A story by Thomas Hawk, a rather popular photo blogger, is making its rounds right now. Apparently the man is being sued for $2 million over some photos he took in a museum and posted on Flickr. What's going on?
According to Hawk—who is no stranger when it comes to being tossed out of museums or being harassed for taking photographs—the World Erotic Art Museum is basically confused about what qualifies as professional and commercial photography:
The World Erotic Art Museum in Miami is trying to sue me for a minimum of $2 million for posting photographs that I took in their Museum on Flickr.
[In their] complaint they accuse me of violating their policy stated at their entrance saying that the museum prohibits professional or flash photography.
I saw no sign when I visited the museum.
However, I took no flash photographs in the museum, and Flickr (where I posted the images) is strictly defined as a non-commercial photosharing site. I have not sold any images of that I took at the museum and I have not profited one cent on any the images that I posted on Flickr. What's more the complaint says "at no time did Plaintiff or Plaintiff's agents give express or implied permission or authorization to Defendant to take the photographs." This is a bald faced lie. One of the employees at the museum in fact approached both me, and my friend Mo, who were taking photos to talk to us about them. He specifically asked me if I was making a book and I said no. He said fine and we continued photographing in the museum at the time.
Further Flickr explicitly describes itself as a non-commercial site. This is not professional photography.
Further the museum filed a DMCA request fraudulently and had Flickr remove many images that they do not in fact own copyright to.
The World Erotic Art Museum's owner and curator Naomi Wilzig had a slightly different outlook on the entire mess though. When I asked her to explain why the museum was pursuing legal action against Hawk, she plainly stated "Simple: He lied."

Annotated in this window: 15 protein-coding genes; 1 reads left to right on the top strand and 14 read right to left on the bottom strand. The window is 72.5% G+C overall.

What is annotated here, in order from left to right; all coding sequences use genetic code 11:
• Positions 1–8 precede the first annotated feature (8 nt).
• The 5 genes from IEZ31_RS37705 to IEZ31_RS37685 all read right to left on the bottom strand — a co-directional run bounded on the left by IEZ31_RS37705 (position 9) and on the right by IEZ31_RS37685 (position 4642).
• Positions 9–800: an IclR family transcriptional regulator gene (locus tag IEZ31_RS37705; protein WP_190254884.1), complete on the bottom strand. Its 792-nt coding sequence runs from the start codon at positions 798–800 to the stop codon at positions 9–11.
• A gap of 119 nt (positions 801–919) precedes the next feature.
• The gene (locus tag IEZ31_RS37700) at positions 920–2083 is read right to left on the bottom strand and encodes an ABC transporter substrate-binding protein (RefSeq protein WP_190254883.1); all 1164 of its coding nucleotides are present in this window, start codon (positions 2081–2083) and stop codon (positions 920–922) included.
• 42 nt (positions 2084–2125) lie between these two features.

While WEAM allows media and photographers to enter the premise and take photographs, it's with the unspoken and unwritten understanding that no one would ever post anything explicit—especially not visuals involving penetration—online. By posting 334 photos—which Wilzig claims the museum was not aware he took—Hawk failed to respect this understanding and gave WEAM no choice: They had to do what "no one else had the money or guts to do."
Wilzig explained that she feels that by posting his photographs on Flickr, Hawk put WEAM at risk of "exposing [its] art work to young people" and made it appear as if he somehow represented the museum. This meant that WEAM had to stop what Wilzig describes as an "unsavory character" and the way to do it was to make an impression.
So the museum, on its attorney's advice, threatened Hawk with a $2 million lawsuit.
According to Wilzig, this was not done in an intent to make a profit off the situation, but because it was important to let Hawk know that WEAM was serious about pursuing the matter. Wilzig says that there is currently negotiation between WEAM's legal representation and Hawk—who was unable to comment on this whole matter as he was busy seeking legal advice—regarding how to settle the whole mess.
When I asked Wilzig what the museum was hoping to get out of the situation—and how it could be resolved—she replied that all that was really needed is for Hawk to give a public apology and—she hastily added on—for WEAM's legal fees to be covered.
Sounds like this very public game of he-said-she-said is just one big misunderstanding and could possibly come to a peaceful end. But who knows? After all, the parties involved seem to barely agree on what the issue even is.
Photo via Thomas Hawk